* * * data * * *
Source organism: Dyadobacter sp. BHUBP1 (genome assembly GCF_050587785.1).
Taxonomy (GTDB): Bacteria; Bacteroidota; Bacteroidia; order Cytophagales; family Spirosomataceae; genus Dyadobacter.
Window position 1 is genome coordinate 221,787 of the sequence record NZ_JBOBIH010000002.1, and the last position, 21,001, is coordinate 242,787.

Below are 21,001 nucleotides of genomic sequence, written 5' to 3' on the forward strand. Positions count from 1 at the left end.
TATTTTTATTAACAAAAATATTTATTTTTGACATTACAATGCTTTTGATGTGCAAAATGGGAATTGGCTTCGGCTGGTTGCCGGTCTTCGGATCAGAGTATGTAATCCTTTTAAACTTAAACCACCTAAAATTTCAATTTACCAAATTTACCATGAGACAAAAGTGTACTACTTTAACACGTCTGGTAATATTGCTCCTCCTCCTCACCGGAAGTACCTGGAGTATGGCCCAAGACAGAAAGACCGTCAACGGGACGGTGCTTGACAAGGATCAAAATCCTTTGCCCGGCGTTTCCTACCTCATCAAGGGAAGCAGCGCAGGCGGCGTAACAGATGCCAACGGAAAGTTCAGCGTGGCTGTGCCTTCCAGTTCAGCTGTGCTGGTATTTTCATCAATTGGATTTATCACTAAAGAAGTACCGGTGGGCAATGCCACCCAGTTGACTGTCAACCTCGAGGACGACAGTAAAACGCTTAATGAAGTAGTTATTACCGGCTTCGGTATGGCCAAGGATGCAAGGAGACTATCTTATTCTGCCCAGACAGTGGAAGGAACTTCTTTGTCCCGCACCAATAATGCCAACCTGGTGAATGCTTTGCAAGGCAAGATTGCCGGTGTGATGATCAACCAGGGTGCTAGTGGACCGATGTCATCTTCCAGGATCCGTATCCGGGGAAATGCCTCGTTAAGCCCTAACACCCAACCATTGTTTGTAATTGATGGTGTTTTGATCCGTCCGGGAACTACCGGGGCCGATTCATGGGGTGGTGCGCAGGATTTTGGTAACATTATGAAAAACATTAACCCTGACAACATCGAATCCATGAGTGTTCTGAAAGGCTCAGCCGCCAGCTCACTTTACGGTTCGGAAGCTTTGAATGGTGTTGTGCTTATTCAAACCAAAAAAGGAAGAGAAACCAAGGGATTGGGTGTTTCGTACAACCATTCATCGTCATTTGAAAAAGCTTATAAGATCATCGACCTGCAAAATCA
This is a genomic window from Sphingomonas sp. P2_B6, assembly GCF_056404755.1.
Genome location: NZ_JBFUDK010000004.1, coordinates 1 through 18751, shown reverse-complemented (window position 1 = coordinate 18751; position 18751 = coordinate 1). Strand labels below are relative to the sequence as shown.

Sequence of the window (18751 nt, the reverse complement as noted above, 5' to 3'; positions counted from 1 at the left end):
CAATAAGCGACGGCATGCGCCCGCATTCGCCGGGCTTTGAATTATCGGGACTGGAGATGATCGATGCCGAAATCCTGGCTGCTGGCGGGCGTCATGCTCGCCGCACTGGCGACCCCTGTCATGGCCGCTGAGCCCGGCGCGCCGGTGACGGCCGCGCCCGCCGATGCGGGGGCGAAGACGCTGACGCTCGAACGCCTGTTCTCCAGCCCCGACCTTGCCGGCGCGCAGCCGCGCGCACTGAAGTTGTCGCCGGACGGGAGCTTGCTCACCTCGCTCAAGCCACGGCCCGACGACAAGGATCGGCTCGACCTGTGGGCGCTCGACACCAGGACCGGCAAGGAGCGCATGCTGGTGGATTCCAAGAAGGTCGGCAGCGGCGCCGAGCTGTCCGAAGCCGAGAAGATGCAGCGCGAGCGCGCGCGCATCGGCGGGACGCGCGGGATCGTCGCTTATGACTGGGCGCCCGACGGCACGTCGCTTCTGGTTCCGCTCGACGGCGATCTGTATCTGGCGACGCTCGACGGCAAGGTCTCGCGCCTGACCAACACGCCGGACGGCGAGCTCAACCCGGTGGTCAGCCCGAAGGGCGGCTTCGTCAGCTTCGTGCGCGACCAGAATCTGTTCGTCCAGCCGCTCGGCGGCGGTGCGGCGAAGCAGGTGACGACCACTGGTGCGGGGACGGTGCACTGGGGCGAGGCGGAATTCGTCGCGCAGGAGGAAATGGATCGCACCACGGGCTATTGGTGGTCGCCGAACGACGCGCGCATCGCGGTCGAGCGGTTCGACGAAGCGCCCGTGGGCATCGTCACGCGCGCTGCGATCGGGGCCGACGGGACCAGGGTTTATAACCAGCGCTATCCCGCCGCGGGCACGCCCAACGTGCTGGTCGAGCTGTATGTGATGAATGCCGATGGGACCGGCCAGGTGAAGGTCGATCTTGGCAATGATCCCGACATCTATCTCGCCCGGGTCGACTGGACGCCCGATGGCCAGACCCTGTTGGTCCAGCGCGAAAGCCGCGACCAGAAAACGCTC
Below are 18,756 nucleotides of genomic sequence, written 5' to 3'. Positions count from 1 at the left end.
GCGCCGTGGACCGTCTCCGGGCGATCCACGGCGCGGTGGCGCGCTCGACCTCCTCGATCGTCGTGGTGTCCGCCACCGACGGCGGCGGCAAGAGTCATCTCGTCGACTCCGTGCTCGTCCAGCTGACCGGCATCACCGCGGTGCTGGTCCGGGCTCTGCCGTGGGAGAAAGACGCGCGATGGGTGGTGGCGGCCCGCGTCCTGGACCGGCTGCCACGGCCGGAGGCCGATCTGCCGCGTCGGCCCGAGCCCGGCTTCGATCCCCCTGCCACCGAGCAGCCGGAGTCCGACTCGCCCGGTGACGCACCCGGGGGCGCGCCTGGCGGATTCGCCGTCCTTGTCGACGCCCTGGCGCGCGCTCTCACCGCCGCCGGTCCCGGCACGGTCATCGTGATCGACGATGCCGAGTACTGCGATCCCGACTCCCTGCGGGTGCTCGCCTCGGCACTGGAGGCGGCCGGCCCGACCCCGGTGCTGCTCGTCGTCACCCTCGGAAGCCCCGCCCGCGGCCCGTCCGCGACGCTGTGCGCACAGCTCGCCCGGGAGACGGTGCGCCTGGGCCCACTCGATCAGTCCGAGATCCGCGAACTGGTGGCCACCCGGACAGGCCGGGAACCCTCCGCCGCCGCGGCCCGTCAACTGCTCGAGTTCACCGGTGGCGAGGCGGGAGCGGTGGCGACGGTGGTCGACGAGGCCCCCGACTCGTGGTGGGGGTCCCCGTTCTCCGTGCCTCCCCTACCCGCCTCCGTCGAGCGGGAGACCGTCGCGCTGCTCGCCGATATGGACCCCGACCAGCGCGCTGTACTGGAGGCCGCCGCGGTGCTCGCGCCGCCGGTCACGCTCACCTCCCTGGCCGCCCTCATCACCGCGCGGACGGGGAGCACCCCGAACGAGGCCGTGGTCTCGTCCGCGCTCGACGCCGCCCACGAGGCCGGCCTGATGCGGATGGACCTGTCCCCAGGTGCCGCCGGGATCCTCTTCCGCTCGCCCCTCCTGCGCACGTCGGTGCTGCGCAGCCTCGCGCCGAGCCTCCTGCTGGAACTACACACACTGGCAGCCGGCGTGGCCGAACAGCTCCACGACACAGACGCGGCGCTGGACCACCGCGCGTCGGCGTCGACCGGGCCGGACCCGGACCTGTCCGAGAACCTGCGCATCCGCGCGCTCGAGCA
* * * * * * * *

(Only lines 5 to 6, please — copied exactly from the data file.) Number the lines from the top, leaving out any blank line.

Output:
TATTTTTATTAACAAAAATATTTATTTTTGACATTACAATGCTTTTGATGTGCAAAATGGGAATTGGCTTCGGCTGGTTGCCGGTCTTCGGATCAGAGTATGTAATCCTTTTAAACTTAAACCACCTAAAATTTCAATTTACCAAATTTACCATGAGACAAAAGTGTACTACTTTAACACGTCTGGTAATATTGCTCCTCCTCCTCACCGGAAGTACCTGGAGTATGGCCCAAGACAGAAAGACCGTCAACGGGACGGTGCTTGACAAGGATCAAAATCCTTTGCCCGGCGTTTCCTACCTCATCAAGGGAAGCAGCGCAGGCGGCGTAACAGATGCCAACGGAAAGTTCAGCGTGGCTGTGCCTTCCAGTTCAGCTGTGCTGGTATTTTCATCAATTGGATTTATCACTAAAGAAGTACCGGTGGGCAATGCCACCCAGTTGACTGTCAACCTCGAGGACGACAGTAAAACGCTTAATGAAGTAGTTATTACCGGCTTCGGTATGGCCAAGGATGCAAGGAGACTATCTTATTCTGCCCAGACAGTGGAAGGAACTTCTTTGTCCCGCACCAATAATGCCAACCTGGTGAATGCTTTGCAAGGCAAGATTGCCGGTGTGATGATCAACCAGGGTGCTAGTGGACCGATGTCATCTTCCAGGATCCGTATCCGGGGAAATGCCTCGTTAAGCCCTAACACCCAACCATTGTTTGTAATTGATGGTGTTTTGATCCGTCCGGGAACTACCGGGGCCGATTCATGGGGTGGTGCGCAGGATTTTGGTAACATTATGAAAAACATTAACCCTGACAACATCGAATCCATGAGTGTTCTGAAAGGCTCAGCCGCCAGCTCACTTTACGGTTCGGAAGCTTTGAATGGTGTTGTGCTTATTCAAACCAAAAAAGGAAGAGAAACCAAGGGATTGGGTGTTTCGTACAACCATTCATCGTCATTTGAAAAAGCTTATAAGATCATCGACCTGCAAAATCA
This is a genomic window from Sphingomonas sp. P2_B6, assembly GCF_056404755.1.